With the last of my energy, I arrived at our old house. Using a rope that had been tied to the roof of the sukka, I was able to get to the attic. From the tiny window in the attic, I could see the horror, but mostly only heard the screams and cries. I saw trucks filled with little children taken to be slaughtered. Many people were killed on the spot and their bodies were thrown onto the road. I could hear the soldiers remarking that they had killed them all. Finally, when it became deathly quiet after many hours, I went down to the house and slowly crawled through the meadow to the river. I thought that maybe I should just drown since I had no reason to survive. Still, the words of my mother came to me. Maybe there would be a saner world elsewhere. I kept swimming and all of a sudden, I felt a sharp pain in my chin. I thought this was a fish but when I touched the area, I took a bullet out of my neck. A German soldier had shot me.
I kept swimming and arrived at a bridge. I tried to reach the bridge and some hands suddenly pulled me up. It was the shochet (ritual slaughterer) of the village. He told me that the Germans had taken whoever survived and was able-bodied to Krasne, a labor camp. Throughout this, he lamented his family members who had died that day. While full of fear, I met my crying ten-year-old sister Rachael (Risha). I found out that my brother Eliyahu and Michael had been caught by the Germans and transferred to the camp along with many of the young people from Horodok . I also found out from her that the older people had been burned alive. They had set the synagogue on fire and many others had been shot over a large hole dug into the hillside. Much of the belongings of the Jews had been taken by the Christians in the area.
When we arrived in Krasne, they put us in a big room with a barber. We had to take our clothes off and they shaved our heads. Each one of us was cleaned completely. There was a large pile of clothes from people who had been killed earlier and they let us choose from this pile. They had taken all the gold and silver from the clothes. We had to sleep on top of wooden planks with mattresses made of hay. Each morning there was a roll call and we had numbers instead of names. In the Krasne camp, there were many barracks made of wood. There were some for the Russian POWS, for the men, and for the women.
It was hard for me to find reason to survive since I had lost my parents. They had waited for their deaths. The conditions were difficult and the tortures and humiliations were horrible. Each day, we left for work, building parts of the railroad with wheelbarrows filled with sand. Like this, we passed months of pain and fear. We had arrived in Krasne in the summer of 1942. The winter came and the situation became unbearable, since we only received food once a day. One morning, I was called to the headquarters and I was very afraid, not knowing what I would be asked. With my legs shaking, they asked me where my brothers were. I answered that they must have been killed, but that if I found out otherwise, I would let them know. They kept hitting me in the back and screaming at me. Finally, they let me return to the barracks. Everyone knew that my brothers had joined the partisans. Only I was unaware of this.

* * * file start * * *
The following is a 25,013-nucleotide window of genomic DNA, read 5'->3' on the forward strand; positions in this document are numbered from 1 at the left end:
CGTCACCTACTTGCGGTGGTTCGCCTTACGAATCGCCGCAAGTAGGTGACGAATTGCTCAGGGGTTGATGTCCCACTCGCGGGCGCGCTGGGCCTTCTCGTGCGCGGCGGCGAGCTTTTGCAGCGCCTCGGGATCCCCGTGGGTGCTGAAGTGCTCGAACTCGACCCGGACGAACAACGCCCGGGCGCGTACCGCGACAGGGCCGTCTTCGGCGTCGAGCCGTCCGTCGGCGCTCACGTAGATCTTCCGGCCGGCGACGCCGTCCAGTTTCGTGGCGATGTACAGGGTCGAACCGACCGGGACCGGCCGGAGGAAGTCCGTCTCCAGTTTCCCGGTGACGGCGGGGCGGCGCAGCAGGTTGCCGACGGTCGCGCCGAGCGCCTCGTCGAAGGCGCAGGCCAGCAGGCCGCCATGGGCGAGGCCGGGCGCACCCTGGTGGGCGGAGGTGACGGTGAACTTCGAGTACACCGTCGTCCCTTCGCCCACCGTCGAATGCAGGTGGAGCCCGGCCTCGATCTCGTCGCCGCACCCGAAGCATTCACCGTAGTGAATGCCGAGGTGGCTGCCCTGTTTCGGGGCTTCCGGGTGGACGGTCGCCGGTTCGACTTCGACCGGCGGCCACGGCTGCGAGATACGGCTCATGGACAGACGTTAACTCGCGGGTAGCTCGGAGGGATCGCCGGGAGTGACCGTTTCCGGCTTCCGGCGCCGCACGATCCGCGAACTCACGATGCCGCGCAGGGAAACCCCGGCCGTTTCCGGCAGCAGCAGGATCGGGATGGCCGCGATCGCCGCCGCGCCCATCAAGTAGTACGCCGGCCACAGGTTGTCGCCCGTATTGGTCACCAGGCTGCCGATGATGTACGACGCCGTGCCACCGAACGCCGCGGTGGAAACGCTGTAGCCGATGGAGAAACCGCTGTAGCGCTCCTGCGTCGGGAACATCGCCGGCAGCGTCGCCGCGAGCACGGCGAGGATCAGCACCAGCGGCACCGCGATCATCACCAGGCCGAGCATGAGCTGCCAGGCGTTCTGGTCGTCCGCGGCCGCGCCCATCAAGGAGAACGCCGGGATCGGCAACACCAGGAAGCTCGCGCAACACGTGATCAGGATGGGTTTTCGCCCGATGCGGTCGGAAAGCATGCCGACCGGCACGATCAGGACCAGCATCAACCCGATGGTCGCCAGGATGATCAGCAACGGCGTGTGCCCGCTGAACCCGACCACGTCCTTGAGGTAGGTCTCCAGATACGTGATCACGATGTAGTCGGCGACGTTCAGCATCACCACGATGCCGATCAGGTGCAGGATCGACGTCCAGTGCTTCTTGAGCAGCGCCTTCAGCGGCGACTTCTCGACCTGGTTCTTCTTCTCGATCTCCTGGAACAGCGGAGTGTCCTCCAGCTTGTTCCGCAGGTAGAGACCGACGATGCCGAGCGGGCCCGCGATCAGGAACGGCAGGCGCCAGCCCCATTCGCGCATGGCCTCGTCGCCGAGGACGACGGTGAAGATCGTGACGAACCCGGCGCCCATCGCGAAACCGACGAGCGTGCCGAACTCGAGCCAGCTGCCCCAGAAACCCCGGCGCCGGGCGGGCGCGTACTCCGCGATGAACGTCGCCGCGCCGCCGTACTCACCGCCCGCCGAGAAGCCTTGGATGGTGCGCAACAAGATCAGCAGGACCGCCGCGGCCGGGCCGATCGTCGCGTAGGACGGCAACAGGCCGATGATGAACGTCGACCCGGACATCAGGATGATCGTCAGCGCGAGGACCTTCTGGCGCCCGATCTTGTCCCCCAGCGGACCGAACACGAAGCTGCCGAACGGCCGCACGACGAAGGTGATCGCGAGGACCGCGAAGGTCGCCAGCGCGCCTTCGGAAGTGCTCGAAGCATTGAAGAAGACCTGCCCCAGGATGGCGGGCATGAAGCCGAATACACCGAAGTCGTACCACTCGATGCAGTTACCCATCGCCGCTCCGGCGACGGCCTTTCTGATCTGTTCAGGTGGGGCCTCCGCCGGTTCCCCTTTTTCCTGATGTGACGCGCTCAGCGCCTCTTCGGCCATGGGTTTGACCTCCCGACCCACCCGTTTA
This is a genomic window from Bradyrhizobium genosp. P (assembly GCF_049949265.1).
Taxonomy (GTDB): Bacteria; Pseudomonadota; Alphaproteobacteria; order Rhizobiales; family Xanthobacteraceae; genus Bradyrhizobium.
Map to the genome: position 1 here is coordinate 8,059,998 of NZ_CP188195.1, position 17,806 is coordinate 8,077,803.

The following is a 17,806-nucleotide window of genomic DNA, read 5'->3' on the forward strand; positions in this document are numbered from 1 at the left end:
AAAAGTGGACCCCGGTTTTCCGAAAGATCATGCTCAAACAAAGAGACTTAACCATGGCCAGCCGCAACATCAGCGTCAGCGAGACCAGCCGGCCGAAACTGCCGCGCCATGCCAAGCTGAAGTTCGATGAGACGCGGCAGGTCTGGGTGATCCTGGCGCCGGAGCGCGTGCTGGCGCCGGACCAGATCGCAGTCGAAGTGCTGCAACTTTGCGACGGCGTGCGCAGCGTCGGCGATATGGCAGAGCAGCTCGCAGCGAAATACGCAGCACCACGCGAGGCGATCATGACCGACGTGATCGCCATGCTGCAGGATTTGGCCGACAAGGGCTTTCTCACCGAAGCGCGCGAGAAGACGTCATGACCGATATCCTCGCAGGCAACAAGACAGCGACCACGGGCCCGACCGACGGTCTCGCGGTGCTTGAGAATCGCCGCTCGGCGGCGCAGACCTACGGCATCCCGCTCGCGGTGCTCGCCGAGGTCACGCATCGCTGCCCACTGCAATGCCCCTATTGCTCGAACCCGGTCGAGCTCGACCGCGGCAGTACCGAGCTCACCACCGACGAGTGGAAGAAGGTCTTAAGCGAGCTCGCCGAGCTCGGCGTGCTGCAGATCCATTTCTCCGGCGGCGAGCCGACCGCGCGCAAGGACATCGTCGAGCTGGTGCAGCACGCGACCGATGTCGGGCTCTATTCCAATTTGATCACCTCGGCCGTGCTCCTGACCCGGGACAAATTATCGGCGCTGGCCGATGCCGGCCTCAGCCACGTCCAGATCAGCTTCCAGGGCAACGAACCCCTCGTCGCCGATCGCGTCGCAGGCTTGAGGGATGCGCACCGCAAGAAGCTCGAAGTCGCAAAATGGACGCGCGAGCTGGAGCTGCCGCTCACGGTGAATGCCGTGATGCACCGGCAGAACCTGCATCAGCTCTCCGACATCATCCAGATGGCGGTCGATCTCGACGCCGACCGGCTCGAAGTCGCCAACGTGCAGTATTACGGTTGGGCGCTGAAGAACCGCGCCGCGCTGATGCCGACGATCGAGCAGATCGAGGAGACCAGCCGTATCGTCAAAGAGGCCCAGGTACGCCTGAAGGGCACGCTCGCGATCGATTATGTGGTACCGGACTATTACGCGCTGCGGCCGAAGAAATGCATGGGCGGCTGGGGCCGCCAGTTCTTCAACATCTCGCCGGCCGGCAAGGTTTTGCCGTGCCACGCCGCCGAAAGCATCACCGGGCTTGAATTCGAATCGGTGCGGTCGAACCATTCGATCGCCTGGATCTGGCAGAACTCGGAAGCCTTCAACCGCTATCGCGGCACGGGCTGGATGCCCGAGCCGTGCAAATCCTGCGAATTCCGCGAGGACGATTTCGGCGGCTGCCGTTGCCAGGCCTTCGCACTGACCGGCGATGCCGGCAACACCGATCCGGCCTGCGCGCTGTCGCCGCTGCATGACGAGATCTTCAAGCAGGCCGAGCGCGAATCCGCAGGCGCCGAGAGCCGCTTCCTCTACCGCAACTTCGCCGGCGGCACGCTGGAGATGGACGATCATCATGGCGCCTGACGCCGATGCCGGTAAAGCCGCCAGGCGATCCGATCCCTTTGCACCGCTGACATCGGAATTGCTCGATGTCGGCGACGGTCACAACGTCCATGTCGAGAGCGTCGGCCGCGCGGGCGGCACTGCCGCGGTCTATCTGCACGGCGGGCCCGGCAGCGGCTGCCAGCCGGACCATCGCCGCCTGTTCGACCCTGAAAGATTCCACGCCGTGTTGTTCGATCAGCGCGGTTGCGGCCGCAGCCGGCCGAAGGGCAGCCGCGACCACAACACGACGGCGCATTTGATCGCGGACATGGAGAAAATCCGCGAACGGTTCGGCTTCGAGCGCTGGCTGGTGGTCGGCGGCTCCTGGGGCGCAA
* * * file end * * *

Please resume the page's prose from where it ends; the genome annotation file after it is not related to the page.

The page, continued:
One month later, a local policeman told me that my brother Eliyahu was a good friend of his brother. Eliyahu had sent me some food and a letter in Hebrew. The letter was filled with words of encouragement and that at the first opportunity, they would get us out of here. I kept thinking that maybe they were trying to trick me and then report me. The package had bread, honey, cheese, and I gave some to the other women. Since we had no knives, I cut the bread with broken glass shards. During these moments, I was filled with happiness and hope, that maybe there was a future for us. Soon after, I received boots from my brother, but when a German soldier saw me wearing them, he ordered me to take them, saying that Jews were not allowed to wear boots. He brought me clogs instead and rags to tie them on. All this time, I felt that someone was watching me in order to see if I would give up my brother. Being so fearful, I had trouble sleeping at night. One night I finally fell asleep and in a dream, I celebrated Passover with my father. The next day, I told this to people from my town and one man interpreted it. Just like the Jews in the dream, I had to escape quickly since the Germans were planning to kill me to punish my partisan brothers.
On the night of Silvestre (New Year’s Eve of 1943), I stood by the window of a station and heard the Germans talk about their plans to celebrate with the young girls of the village. They planned to drink a lot. I could speak German well and understood when a policeman entered and said that it was not a problem to leave the station since none of the Jews would try to escape. He also said that it wouldn’t matter since they were planning to liquidate everyone soon. Without much thought, I decided to take advantage of this moment while the gate was open. My sister and I took off our yellow tags and we escaped the camp. It was an extremely cold night and snow was constantly falling. I had no idea where it was we were to go. I felt a strange comfort in the fact that if they were to shoot us, it would be from the back without much torture. It was very deep snow and we kept getting stuck. My young sister kept falling into the snowbanks and crying bitterly. “Where are we going?” she cried. We were exhausted after a night of falling repeatedly through the endless snow.